News and Information
POST MULLS STANDARDS FOR SCHOOL RESOURCE OFFICERS
Concerns Raised About Officer Competence and Training
The Massachusetts Peace Officer Standards and Training Commission (POSTC) conducted its most recent public hearing on Tuesday December 6th 2022 at 10AM. The meeting was conducted remotely and was moderated by POSTC Executive Director Enrique Zuniga. Post Commissioners Larry Calderone and Larry Ellison represented the Commission during the hearing. Rules governing the assignment of School Resource Officers were the topic of discussion, followed by short discussion on POSTC policy regarding the release of police officer’s personal files to the public.
From the outset, concerns over police officer competence, along with protecting turf became very clear. Tracey Connell Novick representing the Worcester School Committee expressed reservations about the assumptions underlying the concept of School Resource Officers (SRO). Novick said that Worcester had adopted a “school liaison” not an SRO model to govern interactions between the police and the schools Under such a program, an officer is not directly assigned to the schools. She said that this model was more consistent with “community policing”. She said that many of the assumptions underlying the deployment of police in schools are faulty, adding that they can actually cause more disruption. She did not give specifics other than to say that police should never be involved with administering internal school discipline. She closed by saying that the Worcester School Committee had deep concerns with the draft regulations because they allowed the Police Chief, not the head school administrator, or the school committee, to make the appointments of SROs.
Lisa Thuro, representing the non-profit “Strategies For Youth” , a child advocacy organization, said that the purpose of POST was (1) transcend local control (2) establish uniform standards and (3) institute a system for accountability. She said that the commission had a responsibility to determine how SRO’s will be selected, whether to require MOUs between schools and police agencies and (3) ensure that adequate training of officers is offered. She discussed concerns over potential disparate impacts on black, Hispanic and developmentally disabled students. Many of her concerns were echoed by Leon Smith from the “Center For Criminal Justice” another non-profit organization. Smith stressed that police should never be utilized to administer school discipline, adding that the proposed regulations must make provisions for performance standards and a complaint review process. He also insisted that an MOU be required.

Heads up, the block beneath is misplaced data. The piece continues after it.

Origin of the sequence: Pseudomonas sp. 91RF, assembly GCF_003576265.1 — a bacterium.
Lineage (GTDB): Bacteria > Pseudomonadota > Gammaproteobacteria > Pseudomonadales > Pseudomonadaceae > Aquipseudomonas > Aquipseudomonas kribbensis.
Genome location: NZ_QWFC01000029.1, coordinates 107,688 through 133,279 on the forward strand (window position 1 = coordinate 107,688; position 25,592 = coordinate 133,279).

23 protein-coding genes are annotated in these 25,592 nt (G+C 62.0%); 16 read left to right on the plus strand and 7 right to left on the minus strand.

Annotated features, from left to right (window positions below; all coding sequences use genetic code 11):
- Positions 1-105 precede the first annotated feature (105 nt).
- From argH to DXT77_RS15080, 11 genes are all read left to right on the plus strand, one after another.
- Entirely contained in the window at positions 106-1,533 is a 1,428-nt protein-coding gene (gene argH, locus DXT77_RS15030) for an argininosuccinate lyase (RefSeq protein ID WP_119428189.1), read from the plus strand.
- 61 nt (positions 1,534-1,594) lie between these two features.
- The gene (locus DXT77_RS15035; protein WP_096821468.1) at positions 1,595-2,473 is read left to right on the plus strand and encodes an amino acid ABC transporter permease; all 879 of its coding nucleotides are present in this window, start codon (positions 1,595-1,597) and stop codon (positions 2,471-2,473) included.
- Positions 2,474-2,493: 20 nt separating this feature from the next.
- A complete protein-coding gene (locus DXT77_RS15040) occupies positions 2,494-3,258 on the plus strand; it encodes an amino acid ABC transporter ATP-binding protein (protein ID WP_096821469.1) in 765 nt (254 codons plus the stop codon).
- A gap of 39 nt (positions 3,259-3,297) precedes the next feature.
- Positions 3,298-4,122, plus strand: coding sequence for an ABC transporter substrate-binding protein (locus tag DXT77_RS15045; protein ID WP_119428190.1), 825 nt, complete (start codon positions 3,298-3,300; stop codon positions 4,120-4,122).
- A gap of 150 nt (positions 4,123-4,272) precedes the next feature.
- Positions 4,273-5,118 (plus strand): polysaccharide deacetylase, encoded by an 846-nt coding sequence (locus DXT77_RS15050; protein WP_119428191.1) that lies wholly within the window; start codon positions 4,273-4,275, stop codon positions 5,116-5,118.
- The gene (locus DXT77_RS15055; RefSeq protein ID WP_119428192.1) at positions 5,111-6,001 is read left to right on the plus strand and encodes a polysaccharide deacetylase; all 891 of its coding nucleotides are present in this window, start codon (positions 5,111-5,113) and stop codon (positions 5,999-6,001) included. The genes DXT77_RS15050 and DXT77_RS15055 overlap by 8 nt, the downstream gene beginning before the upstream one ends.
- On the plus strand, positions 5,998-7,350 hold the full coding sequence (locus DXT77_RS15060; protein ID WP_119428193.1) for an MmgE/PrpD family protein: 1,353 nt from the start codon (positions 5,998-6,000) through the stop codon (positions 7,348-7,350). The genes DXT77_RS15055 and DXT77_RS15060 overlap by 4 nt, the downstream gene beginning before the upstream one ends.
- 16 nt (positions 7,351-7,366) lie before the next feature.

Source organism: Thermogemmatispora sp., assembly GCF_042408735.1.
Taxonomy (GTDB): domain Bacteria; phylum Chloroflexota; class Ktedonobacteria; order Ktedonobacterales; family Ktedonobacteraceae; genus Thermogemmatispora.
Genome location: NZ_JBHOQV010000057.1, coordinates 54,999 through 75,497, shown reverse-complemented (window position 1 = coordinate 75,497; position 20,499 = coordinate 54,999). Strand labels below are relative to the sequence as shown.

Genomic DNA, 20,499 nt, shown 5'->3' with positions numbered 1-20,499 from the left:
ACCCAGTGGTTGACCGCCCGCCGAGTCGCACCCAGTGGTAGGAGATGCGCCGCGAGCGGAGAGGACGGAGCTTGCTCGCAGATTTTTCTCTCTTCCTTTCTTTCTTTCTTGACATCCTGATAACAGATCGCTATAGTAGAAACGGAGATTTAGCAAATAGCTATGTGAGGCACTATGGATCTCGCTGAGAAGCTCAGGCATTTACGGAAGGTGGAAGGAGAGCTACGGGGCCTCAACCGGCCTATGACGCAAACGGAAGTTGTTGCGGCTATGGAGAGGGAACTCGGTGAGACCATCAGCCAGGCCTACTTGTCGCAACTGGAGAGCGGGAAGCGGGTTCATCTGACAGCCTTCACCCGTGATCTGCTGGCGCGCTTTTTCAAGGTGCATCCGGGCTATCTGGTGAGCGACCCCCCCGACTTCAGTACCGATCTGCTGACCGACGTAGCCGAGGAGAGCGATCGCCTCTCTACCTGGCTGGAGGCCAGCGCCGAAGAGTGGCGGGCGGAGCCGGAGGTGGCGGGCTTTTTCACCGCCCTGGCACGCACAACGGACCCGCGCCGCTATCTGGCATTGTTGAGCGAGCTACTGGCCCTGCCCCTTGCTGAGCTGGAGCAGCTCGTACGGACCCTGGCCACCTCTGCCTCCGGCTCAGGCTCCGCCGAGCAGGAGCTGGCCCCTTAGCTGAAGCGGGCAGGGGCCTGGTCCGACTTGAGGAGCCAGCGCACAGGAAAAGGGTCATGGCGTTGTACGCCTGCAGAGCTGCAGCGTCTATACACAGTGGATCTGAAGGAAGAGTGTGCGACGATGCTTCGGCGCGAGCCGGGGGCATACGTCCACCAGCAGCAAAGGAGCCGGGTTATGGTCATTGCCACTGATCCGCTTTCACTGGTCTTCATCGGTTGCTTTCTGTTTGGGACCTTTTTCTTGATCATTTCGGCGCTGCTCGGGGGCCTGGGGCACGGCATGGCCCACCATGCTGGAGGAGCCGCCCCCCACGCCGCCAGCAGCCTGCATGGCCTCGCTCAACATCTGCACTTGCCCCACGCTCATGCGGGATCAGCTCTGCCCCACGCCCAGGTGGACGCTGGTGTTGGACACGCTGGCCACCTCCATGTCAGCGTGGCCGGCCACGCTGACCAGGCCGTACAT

David Walker, also representing “Strategies For Youth” said that the certification component of the regulations was a critical consideration. He questioned whether the Municipal Police Training Council (MPTC) was capable of offering the quality of training necessary to ensure SRO’s can be effective in a school environment. He emphasized that the issue of “suitability” for those who hold the SRO position was central effectiveness. He expressed concerns that Chief’s would assign officers based solely on seniority. He recommended that specific standards be implemented
Dennis Galvin representing MAPLE, testified that school violence is a reality and can disrupt the mission of education. He offered the recent closure of the Mission School in Boston as a case study of a school in which order breaks down. Galvin acknowledged that concerns about police competence are warranted and concurred that the “suitability” of officers for SRO duties was critical. He said that it is becoming more obvious that policing is evolving into a highly complex area of expertise and that academic training for officers is very much indicated. Galvin asked the Commission to reconsider its rejection of an entry standard requirement of a two year degree and suggested that for a position as sensitive as an SRO, a bachelor’s degree should be required.
With regard to the question of the release of personnel information about police officers, it was disclosed that the POSTC commission had wide discretion, and may consider the health and safety of officers in deciding what to release. Rebecca Jacobstein, representing the Committee For Public Counsel testified that there are too many protections governing the release of an officer’s personal files. Galvin reminded the Commission that policing often occurs in a very unstable and at times violent environment and that this reality must be strongly considered whenever a release of an officer’s personal files is contemplated. The only other police focused organization offering testimony during this hearing was MACLEA